Since different fares (from different carriers) have different rules, then it makes sense that the adopted rule will  be the most restrictive one. Southwest does not interline so they do not have any issues (fare, baggage, check in and boarding pass or accounting) with other airlines.

  • Tony A.

    Chris, I think you need to investigate this further. Here’s why.

    I found a similar story on the net involving Expedia “vouchers”.
    How It Took 15 Hours To Use My $309 Virgin America Credit Through Expedia

    Link: http://consumerist.com/2011/08/how-it-took-15-hours-to-use-my-309-virgin-america-credit.html

    If you read what happened – Expedia gave her (Sara) a credit (I assume an e-voucher) for a future flight when she wanted to CHANGE (not cancel) her current flight. But that credit was only visible inside Expedia and not on the carrier’s system.

    Well this is exactly what happened to the OP, Joseph Barclay.

    In other words, it seems Expedia has been issuing funny-money credits and not airline vouchers.

    I assume that when a passenger wants to CHANGE a flight, Expedia goes ahead and CANCELS the itinerary (ticketed reservation) and issues the customer their own e-voucher certificate that can be used for a later flight. Since the customer does not have to re-book at that same time, then a new ticket is NOT REISSUED immediately.

    A traditional travel agency does not do it that way. The passenger generally only has 3 options (on or before departure date):
    (a) NO SHOW – lose everything
    (b) CANCEL – if refund is allowed, simply pay penalty and refund credited back to original form of payment ONLY (no substitutes allowed).
    (c) CHANGE (reissue) – a new itinerary is created and requires prompt reissue of new ticket. The old ticket is *exchanged* for a new ticket. Additional collection of higher fare and/or penalty may be required.

    It looks like Expedia has it’s own “ticket exchange thing” going on.
    If one changes their itinerary it should be a simple ticket reissue. The passenger pays a penalty fee and fare difference, finished. In the end, the passenger ACTUALLY GOT SOMETHING – an new airline ticket he could use.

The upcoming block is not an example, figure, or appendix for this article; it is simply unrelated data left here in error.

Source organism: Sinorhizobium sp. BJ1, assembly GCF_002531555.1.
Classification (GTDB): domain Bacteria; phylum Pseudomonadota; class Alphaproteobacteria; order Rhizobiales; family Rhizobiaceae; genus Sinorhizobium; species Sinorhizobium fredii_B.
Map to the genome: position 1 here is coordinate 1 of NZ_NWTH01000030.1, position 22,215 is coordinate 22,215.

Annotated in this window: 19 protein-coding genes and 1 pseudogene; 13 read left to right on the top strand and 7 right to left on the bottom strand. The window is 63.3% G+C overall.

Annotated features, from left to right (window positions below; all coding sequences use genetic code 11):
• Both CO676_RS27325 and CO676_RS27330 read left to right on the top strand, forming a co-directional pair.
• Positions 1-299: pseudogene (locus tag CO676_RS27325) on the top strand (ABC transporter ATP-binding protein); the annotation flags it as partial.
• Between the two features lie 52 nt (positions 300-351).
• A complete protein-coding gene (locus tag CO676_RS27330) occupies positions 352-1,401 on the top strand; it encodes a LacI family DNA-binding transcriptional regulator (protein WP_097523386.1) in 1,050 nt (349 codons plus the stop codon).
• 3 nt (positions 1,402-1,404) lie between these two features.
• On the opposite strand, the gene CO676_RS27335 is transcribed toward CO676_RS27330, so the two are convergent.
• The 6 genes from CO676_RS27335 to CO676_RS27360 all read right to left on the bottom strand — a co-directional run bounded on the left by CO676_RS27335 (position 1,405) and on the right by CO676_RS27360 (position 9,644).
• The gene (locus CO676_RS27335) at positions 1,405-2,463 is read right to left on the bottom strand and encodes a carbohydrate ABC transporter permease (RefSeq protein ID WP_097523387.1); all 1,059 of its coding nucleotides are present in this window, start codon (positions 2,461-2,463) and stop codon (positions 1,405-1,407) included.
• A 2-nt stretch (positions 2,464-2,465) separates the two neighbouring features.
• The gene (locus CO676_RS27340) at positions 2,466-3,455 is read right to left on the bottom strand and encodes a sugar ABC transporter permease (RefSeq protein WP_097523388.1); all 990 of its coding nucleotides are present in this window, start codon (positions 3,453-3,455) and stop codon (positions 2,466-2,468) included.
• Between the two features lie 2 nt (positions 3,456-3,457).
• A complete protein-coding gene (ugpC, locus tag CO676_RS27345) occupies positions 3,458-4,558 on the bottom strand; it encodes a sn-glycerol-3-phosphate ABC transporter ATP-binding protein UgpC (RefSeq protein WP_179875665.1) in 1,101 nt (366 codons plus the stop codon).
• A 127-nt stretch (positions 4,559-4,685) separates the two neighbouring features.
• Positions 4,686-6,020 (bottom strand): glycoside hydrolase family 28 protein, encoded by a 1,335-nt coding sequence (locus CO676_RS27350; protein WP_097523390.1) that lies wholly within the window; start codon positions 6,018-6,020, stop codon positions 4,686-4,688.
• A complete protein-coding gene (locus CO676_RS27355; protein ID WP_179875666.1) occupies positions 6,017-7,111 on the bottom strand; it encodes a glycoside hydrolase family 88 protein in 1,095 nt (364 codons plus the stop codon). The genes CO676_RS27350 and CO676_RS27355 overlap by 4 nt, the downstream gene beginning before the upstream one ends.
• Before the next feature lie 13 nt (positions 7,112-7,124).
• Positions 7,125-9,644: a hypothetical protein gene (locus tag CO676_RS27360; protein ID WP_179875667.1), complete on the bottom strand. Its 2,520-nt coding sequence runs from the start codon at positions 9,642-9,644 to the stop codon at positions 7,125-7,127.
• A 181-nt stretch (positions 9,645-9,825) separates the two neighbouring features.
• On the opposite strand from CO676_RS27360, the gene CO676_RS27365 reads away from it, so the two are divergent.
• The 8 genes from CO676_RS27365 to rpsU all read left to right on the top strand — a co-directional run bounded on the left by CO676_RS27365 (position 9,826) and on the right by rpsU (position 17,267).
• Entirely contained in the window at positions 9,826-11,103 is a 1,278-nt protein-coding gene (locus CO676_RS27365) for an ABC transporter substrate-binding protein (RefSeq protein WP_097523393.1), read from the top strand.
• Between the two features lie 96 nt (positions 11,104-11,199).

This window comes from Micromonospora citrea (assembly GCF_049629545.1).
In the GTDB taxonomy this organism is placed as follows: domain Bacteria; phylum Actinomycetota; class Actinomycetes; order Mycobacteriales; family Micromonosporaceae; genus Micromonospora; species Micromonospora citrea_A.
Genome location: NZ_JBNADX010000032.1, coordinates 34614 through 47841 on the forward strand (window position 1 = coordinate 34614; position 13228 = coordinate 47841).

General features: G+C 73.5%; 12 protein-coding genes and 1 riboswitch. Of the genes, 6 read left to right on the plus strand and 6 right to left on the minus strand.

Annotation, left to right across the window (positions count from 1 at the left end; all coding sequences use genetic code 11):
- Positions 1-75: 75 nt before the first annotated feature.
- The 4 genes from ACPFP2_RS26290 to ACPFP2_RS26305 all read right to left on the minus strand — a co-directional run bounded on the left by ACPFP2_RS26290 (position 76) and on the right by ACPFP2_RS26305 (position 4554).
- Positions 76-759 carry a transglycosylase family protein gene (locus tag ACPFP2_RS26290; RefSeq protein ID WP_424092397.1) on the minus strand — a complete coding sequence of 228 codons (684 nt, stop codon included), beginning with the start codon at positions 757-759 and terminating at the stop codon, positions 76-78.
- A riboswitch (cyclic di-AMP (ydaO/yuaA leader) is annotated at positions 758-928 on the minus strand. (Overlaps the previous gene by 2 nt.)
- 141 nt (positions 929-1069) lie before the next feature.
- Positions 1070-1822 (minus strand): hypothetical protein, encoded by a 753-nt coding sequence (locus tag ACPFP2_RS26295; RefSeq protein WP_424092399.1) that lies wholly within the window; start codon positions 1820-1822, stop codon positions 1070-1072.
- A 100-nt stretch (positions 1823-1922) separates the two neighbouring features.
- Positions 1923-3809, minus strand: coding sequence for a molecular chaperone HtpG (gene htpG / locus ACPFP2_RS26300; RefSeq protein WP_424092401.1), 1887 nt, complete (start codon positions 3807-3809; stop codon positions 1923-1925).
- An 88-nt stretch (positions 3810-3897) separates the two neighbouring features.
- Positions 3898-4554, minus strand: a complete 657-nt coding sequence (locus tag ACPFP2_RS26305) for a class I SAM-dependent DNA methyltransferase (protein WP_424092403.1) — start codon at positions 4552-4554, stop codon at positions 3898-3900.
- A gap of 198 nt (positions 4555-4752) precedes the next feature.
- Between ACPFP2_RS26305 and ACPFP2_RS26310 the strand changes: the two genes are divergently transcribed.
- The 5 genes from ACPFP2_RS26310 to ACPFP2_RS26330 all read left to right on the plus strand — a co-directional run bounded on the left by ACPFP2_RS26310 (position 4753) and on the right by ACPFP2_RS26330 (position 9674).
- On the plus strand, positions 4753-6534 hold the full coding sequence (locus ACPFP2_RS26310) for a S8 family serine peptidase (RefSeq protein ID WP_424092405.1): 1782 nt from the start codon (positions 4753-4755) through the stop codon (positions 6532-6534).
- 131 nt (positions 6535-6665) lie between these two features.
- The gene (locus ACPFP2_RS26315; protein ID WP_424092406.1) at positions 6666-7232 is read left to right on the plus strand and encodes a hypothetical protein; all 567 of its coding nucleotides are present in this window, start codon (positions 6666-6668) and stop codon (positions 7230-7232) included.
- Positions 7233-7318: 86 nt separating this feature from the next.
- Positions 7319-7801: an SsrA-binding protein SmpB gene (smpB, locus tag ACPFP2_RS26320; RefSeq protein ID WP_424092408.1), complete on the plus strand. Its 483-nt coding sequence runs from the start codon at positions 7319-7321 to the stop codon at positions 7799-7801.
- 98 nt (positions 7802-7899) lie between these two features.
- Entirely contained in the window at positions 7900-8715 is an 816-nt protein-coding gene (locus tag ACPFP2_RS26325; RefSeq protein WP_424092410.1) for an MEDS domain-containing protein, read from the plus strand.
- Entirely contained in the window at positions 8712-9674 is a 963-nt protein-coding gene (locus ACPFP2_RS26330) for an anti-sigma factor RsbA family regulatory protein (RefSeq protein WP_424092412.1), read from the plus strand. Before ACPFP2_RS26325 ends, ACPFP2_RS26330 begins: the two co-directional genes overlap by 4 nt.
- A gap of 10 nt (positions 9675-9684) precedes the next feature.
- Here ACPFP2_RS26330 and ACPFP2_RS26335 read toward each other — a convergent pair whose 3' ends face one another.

But in (what seems to be) the Expedia method, the passenger MAY be holding a worthless piece of email in exchange for his REAL MONEY. When the passenger wants to change a valid ticket, he is given funny money and not another new valid ticket (even if he has to pay more). Expedia hold his money. He holds a piece of paper (the email). Then at some time in the future, the passenger can supposedly call Expedia back and use those vouchers. But note, those vouchers are NOT AIRLINE VOUCHERS and cannot simply be redeemed with the airline. What if the passenger dies or forgets to rebook in the future. Because there is an expiration date, Expedia may keep his money.

    Bodega, can you help and see if I am completely wrong in my assumptions. I do not know the maximum time allowed to do a ticket exchange (REN). I suppose the original e-tkt was voided; and then some time has passed before the customer rebooks the new PNR. Thanks Bodega.

    Chris, I had assumed that if a travel agency cancels my
    ticket and does not give me another ticket, then it must refund the
    remaining portion of the fare (less penalty) back to my original form of
    payment. The travel agency is NOT AN AIRLINE. What right does it have
    to issue it’s own credit vouchers in lieu of the airline’s? Also, are
    the customers aware that these are NOT AIRLINE VOUCHERS before or during
    the time the CHANGE transaction is being performed. Is this even legal?

  • Bodega

    But that nonrefundable fare if applied to another ticket can’t be used for a refundable ticket. Plus if you make a reservation using the former funds on a second ticket, the rules of the first ticket still apply for your final traveling date.  So there are still restrictions, but not a tight as the major carriers and no change fee.

  • Bodega

    That hasn’t been the case in the past Cowboy.  I have received many itineraries for client’s with this noted on them.

  • Bodega

    I will have to look at this later, can’t do it now.  Between you and me, I am not sure how Expedia could do this.  They don’t ‘own’ the funds on nonrefundable tickets as you well know.

  • Jake

    Not true.  They’ve lost mine.

  • Bodega

    Tony, I am not sure I understand your question on the ticket exchange, so I will answer it how I am interpreting it and if I am not on the same page, let me know.  Since travel must be completed by the first ticketing date for most APEX fares, you have up to the last day provided you are traveling on the last allowed date either one way or roundtrip on the same day.

    Now I went over to Expedia’s website and found this.  PLEASE note that the word voucher is never used:

    I had to cancel my e-ticket. How do I rebook for another time or obtain a refund? If you have an airline credit from a previous trip and you are ready to rebook, you have two options for exchanging an unused electronic ticket: